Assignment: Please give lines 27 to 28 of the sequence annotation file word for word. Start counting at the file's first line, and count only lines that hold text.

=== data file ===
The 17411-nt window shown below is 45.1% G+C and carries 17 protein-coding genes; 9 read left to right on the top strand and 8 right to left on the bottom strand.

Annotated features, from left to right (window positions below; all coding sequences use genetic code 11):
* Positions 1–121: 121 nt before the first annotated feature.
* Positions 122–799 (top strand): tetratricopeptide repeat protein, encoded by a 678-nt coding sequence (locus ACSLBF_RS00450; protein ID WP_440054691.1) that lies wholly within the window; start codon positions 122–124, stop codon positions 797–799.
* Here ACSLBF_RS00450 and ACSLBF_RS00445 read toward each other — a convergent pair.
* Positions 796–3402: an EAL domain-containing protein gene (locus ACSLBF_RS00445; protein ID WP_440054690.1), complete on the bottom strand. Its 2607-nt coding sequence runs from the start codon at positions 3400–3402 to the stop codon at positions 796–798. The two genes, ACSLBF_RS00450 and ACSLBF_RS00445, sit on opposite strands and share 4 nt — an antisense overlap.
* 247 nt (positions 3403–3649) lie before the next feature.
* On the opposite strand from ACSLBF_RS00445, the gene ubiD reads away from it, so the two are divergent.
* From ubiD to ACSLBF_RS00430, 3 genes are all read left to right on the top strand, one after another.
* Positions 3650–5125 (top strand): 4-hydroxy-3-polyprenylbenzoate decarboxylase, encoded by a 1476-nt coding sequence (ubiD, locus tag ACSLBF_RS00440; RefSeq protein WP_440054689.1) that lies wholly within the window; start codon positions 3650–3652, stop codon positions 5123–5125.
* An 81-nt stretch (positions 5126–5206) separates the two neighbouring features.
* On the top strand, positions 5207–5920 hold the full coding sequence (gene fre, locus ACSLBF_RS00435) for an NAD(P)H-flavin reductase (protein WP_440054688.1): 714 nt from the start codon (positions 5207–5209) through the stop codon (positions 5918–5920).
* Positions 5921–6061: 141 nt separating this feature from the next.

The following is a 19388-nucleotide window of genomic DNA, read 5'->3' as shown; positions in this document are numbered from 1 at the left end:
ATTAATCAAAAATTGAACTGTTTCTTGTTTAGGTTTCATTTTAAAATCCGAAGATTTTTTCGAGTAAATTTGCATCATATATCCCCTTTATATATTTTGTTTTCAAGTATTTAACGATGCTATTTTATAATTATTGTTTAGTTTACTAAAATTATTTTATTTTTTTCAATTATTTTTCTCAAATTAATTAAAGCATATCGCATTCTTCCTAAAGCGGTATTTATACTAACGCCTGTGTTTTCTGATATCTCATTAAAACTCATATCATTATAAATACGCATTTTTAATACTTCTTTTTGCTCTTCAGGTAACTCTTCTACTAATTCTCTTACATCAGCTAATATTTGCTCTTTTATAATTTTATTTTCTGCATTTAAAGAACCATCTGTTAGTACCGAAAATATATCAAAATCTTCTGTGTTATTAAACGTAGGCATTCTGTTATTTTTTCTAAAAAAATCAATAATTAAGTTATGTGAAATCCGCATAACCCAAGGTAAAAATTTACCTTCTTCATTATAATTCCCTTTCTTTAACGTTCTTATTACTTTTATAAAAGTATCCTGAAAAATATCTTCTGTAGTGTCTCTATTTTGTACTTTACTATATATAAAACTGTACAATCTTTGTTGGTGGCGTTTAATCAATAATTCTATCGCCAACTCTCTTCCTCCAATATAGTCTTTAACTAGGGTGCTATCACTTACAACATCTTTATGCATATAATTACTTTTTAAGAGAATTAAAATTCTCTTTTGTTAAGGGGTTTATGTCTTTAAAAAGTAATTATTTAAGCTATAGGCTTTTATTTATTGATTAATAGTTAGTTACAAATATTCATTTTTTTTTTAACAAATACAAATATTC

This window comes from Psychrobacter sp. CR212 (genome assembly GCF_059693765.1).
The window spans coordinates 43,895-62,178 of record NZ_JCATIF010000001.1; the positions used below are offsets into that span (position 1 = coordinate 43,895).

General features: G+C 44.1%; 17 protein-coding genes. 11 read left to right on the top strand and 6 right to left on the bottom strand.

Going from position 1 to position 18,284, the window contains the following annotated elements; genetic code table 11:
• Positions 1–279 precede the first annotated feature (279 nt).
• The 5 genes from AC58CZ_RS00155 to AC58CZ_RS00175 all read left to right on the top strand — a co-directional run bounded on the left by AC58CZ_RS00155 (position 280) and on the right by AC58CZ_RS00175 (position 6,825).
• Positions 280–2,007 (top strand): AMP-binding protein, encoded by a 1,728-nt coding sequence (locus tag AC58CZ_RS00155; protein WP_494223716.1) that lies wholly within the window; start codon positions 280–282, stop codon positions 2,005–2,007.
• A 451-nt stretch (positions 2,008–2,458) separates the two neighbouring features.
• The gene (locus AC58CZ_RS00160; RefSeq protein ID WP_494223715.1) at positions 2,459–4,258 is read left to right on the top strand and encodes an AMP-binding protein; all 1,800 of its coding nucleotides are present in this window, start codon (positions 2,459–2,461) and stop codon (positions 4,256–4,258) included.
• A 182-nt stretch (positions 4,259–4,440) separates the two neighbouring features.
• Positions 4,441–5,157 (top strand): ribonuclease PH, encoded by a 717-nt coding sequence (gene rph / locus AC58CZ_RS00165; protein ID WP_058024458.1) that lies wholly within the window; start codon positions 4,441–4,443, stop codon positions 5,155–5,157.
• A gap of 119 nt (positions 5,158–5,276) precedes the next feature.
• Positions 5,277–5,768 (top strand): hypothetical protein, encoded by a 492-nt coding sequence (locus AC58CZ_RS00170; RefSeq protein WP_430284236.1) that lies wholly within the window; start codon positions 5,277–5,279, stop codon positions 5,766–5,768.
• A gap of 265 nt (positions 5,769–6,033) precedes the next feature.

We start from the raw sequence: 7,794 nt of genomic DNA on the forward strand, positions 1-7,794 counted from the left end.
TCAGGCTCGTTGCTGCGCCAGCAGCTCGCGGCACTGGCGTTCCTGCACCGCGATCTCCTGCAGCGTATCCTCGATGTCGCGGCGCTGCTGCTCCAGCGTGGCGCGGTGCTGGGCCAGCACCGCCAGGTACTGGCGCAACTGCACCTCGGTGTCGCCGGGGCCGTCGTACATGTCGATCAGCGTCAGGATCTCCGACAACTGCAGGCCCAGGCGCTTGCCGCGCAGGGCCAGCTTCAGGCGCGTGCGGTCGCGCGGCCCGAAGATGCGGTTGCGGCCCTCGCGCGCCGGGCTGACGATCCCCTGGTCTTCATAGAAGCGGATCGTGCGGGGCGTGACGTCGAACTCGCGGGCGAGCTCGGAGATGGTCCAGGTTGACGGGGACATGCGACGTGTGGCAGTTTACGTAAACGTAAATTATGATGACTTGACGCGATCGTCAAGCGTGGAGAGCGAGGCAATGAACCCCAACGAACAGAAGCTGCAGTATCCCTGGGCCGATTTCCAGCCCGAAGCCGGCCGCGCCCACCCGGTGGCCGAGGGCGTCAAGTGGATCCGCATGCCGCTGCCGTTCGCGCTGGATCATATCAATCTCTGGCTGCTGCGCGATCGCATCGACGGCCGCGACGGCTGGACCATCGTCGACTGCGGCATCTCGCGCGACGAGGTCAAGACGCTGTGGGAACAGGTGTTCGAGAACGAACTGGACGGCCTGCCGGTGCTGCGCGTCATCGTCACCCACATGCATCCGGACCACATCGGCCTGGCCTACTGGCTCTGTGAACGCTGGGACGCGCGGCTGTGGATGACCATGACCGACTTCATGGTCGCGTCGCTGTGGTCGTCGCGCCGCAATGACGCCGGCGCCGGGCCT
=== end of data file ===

• A gap of 119 nt (positions 5,158–5,276) precedes the next feature.
• Positions 5,277–5,768 (top strand): hypothetical protein, encoded by a 492-nt coding sequence (locus AC58CZ_RS00170; RefSeq protein WP_430284236.1) that lies wholly within the window; start codon positions 5,277–5,279, stop codon positions 5,766–5,768.